The Freeze of 2018

By Paul James

It could have been worse. Perhaps that’s the best way to describe the effects that last Saturday morning’s temperatures had on plants. It dropped to 24 degrees at my place, and I woke up early expecting to find serious damage. But later in the day, as I toured my property and numerous others in my neighborhood and elsewhere around town, I was rather pleasantly surprised.

There was definitely some damage – no question about it -- but I honestly expected it to be a lot, lot worse. And many of my coworkers whose homes are scattered all over the area said much the same thing. So here’s a rundown of some of the plants that did suffer, and what, if anything, you can do about the damage.

Trees and shrubs – It still may be a few more days before we know the full extent of damage on this group of plants. However, I think it’s safe to say that this year’s azalea show will be less than spectacular. Azalea flowers are the least hardy part of the plant, and I saw considerable damage to already opened flowers as well as buds. Thankfully, the plants themselves will be just fine. Loropetalums took a hit to their foliage, but that’s not surprising and they’ll bounce back. My hydrangeas were unfazed, although some folks saw slight tissue damage. They too will rebound.

Some flowering trees – redbuds and crabapples in particular – looked pretty bad, whereas dogwoods seemed relatively unscathed. Maybe that’s because what we call a dogwood flower isn’t a flower at all but a bract. In other words, it’s a different type of tissue, and it appears to be pretty doggone hardy.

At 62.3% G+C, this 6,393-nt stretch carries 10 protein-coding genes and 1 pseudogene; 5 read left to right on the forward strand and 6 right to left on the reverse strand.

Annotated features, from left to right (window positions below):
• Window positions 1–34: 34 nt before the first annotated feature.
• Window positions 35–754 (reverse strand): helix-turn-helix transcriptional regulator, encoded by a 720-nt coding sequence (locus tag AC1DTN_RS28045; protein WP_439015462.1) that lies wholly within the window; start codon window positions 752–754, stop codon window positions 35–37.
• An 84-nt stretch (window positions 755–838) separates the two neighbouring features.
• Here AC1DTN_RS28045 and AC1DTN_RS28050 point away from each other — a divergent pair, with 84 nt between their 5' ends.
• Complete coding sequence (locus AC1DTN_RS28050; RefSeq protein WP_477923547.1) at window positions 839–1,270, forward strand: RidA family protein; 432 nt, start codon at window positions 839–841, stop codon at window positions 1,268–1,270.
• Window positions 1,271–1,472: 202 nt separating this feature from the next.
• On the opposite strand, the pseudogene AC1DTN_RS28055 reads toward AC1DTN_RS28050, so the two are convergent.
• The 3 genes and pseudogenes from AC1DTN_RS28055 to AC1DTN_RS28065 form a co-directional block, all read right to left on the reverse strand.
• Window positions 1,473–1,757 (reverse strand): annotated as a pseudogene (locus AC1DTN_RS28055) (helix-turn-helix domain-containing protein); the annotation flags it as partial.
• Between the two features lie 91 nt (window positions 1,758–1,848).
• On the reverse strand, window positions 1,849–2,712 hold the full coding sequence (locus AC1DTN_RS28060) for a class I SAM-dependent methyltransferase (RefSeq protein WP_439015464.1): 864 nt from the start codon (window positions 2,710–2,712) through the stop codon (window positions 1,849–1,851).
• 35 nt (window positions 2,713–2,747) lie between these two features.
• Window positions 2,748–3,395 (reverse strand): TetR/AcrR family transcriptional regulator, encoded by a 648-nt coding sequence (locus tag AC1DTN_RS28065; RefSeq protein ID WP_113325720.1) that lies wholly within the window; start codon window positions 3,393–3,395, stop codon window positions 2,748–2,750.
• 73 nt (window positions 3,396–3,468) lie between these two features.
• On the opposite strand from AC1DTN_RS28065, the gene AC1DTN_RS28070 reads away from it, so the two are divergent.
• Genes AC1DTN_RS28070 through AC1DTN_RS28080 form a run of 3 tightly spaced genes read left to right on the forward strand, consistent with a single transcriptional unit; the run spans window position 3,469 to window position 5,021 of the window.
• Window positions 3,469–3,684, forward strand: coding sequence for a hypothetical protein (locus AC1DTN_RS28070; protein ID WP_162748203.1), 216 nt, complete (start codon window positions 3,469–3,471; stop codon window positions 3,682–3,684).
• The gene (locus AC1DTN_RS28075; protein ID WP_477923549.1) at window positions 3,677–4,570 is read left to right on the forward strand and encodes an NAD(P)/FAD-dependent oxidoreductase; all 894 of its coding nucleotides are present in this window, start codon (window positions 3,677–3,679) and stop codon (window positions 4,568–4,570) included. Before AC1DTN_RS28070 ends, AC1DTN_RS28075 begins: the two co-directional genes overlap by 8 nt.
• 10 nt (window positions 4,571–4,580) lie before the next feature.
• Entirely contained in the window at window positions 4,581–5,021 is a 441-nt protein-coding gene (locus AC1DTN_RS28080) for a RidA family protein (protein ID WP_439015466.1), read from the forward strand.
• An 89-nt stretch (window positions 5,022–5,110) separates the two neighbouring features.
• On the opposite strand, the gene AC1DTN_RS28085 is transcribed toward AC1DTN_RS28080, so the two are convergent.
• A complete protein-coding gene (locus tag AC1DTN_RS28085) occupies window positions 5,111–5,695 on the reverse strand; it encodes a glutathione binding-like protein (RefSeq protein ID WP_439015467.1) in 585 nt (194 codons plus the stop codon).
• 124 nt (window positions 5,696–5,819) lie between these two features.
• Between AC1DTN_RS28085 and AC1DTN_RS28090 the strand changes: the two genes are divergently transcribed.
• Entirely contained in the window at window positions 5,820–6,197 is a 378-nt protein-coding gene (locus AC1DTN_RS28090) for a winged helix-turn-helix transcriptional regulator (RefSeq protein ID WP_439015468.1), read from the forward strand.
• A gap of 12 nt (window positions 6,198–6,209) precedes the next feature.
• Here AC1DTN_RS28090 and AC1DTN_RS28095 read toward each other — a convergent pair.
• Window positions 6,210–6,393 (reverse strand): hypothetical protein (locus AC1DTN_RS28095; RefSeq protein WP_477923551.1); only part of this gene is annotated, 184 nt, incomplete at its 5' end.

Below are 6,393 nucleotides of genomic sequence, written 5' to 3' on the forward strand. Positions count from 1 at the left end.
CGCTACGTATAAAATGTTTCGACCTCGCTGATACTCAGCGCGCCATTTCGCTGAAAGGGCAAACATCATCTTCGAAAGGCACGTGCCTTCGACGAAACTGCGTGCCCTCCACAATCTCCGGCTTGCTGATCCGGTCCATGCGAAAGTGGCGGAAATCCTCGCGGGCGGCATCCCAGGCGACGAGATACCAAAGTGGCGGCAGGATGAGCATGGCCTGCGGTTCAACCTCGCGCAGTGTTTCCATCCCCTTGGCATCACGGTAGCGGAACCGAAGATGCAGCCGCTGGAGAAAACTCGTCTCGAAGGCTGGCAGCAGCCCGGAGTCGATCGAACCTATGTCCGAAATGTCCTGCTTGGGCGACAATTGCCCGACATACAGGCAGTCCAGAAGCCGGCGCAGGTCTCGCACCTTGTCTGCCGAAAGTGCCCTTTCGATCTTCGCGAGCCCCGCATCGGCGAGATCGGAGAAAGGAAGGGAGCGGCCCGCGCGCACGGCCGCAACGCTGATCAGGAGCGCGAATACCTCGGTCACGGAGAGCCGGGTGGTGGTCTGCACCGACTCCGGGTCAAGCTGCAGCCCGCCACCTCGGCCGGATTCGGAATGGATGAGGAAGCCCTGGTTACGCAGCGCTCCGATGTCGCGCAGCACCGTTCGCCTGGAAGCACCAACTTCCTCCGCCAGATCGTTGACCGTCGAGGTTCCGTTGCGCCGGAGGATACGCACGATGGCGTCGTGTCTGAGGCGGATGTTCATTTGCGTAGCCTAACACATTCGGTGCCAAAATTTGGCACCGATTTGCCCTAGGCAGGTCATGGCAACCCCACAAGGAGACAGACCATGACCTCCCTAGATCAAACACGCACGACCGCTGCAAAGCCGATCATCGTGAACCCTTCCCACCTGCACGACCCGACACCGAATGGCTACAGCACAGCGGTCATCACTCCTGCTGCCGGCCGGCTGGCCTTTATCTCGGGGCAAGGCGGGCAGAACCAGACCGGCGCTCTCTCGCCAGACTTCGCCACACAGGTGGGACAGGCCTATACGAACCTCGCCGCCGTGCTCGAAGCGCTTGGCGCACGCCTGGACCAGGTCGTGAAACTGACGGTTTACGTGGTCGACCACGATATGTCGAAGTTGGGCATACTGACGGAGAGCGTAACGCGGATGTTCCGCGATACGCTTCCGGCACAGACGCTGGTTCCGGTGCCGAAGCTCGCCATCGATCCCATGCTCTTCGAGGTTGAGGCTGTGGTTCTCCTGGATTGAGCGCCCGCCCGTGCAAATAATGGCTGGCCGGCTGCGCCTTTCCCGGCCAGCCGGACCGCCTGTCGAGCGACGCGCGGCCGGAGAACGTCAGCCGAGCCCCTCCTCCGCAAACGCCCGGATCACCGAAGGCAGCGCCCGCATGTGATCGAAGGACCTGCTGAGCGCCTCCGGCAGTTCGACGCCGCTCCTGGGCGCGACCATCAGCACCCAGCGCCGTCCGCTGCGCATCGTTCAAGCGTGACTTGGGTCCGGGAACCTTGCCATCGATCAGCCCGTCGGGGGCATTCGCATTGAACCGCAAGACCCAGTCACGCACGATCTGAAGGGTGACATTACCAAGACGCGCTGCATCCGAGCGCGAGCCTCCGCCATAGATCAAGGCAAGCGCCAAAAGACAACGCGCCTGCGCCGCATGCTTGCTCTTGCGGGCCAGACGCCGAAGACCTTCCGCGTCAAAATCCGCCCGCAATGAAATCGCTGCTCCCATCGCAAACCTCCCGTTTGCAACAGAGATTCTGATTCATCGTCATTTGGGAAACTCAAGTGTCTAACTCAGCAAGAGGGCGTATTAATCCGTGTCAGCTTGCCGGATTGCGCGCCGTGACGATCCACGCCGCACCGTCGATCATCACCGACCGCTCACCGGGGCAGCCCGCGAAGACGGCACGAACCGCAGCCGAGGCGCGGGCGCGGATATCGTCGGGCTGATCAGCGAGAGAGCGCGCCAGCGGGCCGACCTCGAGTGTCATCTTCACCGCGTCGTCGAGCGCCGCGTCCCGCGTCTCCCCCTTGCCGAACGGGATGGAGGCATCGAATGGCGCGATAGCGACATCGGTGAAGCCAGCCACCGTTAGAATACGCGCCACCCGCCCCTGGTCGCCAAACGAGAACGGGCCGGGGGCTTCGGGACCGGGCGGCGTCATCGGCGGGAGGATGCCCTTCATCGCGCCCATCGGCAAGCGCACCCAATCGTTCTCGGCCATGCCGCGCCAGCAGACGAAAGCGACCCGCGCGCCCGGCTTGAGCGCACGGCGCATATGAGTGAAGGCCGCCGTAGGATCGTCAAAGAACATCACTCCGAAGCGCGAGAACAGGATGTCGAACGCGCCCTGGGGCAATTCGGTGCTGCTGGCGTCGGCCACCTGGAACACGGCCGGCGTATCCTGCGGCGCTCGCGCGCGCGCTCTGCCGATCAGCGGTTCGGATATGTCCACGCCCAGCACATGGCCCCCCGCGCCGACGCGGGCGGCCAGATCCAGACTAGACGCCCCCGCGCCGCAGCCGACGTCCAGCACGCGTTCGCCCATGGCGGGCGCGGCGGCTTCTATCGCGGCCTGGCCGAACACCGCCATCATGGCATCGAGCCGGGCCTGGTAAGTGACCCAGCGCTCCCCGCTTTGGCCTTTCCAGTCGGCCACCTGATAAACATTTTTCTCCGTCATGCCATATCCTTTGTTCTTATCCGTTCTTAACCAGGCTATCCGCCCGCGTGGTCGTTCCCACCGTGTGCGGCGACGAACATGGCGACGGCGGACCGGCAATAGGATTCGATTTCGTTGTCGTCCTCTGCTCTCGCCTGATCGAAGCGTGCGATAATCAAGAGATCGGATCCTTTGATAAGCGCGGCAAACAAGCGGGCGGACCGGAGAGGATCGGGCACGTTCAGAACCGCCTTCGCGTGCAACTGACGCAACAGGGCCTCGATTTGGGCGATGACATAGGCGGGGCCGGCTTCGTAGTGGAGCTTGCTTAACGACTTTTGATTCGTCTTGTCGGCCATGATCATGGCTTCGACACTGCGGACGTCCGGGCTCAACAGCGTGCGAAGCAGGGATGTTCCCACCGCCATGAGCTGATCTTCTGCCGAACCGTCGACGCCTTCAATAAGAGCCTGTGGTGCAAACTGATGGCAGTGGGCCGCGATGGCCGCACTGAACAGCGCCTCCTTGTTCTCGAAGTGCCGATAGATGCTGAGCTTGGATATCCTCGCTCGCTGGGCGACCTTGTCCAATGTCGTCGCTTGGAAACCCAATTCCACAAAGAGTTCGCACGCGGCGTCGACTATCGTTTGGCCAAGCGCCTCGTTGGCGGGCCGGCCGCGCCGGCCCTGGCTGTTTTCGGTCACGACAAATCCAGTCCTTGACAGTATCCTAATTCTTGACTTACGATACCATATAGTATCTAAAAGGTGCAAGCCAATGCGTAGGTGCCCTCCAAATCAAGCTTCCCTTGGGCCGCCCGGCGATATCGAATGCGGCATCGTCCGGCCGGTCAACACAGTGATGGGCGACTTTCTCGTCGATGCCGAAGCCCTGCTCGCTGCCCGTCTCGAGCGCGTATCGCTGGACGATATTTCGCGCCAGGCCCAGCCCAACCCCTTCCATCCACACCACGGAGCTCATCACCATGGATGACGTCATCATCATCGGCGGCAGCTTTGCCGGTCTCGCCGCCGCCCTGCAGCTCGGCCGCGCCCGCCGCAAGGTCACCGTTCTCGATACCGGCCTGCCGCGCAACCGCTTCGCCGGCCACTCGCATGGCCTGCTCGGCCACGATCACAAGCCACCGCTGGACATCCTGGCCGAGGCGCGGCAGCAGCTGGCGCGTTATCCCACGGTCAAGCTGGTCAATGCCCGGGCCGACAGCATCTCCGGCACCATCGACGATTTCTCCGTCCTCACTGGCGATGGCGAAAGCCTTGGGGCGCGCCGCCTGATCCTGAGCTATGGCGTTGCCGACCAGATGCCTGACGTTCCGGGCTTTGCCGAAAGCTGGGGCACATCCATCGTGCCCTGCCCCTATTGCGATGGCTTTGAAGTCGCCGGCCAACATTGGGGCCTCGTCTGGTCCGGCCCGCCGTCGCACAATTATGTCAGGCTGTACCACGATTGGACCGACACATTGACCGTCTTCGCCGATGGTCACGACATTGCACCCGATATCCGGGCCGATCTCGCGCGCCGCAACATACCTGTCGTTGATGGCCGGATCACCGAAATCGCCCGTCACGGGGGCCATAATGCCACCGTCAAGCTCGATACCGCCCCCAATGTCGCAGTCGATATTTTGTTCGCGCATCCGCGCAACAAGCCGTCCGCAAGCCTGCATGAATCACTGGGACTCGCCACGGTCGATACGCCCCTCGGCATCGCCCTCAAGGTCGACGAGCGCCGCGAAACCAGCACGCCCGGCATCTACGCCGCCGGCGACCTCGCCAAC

Green Japanese maples seem to have fared better than their red relatives. Those whose leaves took a hit will generate new leaves in the next several weeks and look as though nothing ever happened.

Perennials – My ostrich ferns look like somebody sprayed the tips with Roundup. I’ll trim the damaged leaves and new growth will emerge soon enough. Hostas whose leaves were unfurling don’t look so hot, but they’ll recover. Some peonies in my area took a direct hit both on the foliage and the flowers, but others seemed to be okay. Time will tell. And tulips appear to have just laughed at the cold snap.

Annuals – Here’s where the news isn’t so good. Annuals (other than petunias)tend to suffer considerably when temps drop below 27, which means you may have to start over with seasonal color. Sorry.

Edibles – Here again, a number of plants were damaged, especially warm-season crops that weren’t covered. Even if you did protect tomatoes and peppers, for example, and they look okay, chances are they’ll never fully recover. Their growth will be stunted, and they’ll be less likely to produce a bountiful harvest. Even some cool-season crops, especially newly emerging potatoes, had tissue damage, although in time they should begin to produce new foliage. Most culinary herbs did okay, although basil got completely zapped. Ditto lemon grass. Both will need to be replanted. And parsley, a biennial, may bolt soon because it thinks it’s been through winter and should therefore flower.

All in all, I’d say we dodged a bullet in a big way. I recall late spring freezes in the past when the temperature didn’t drop as low but the damage was much more severe and extensive. Perhaps it’s because there was so much moisture in the soil due to rains the week before, or because the winds were anything but calm which kept frost from settling on leaf surfaces overnight. I don’t know, and I’m not sure anyone knows. But this much I do know: the bulk of our landscape plants will be okay. Oh, and did I mention there’s another freeze in the forecast for this weekend?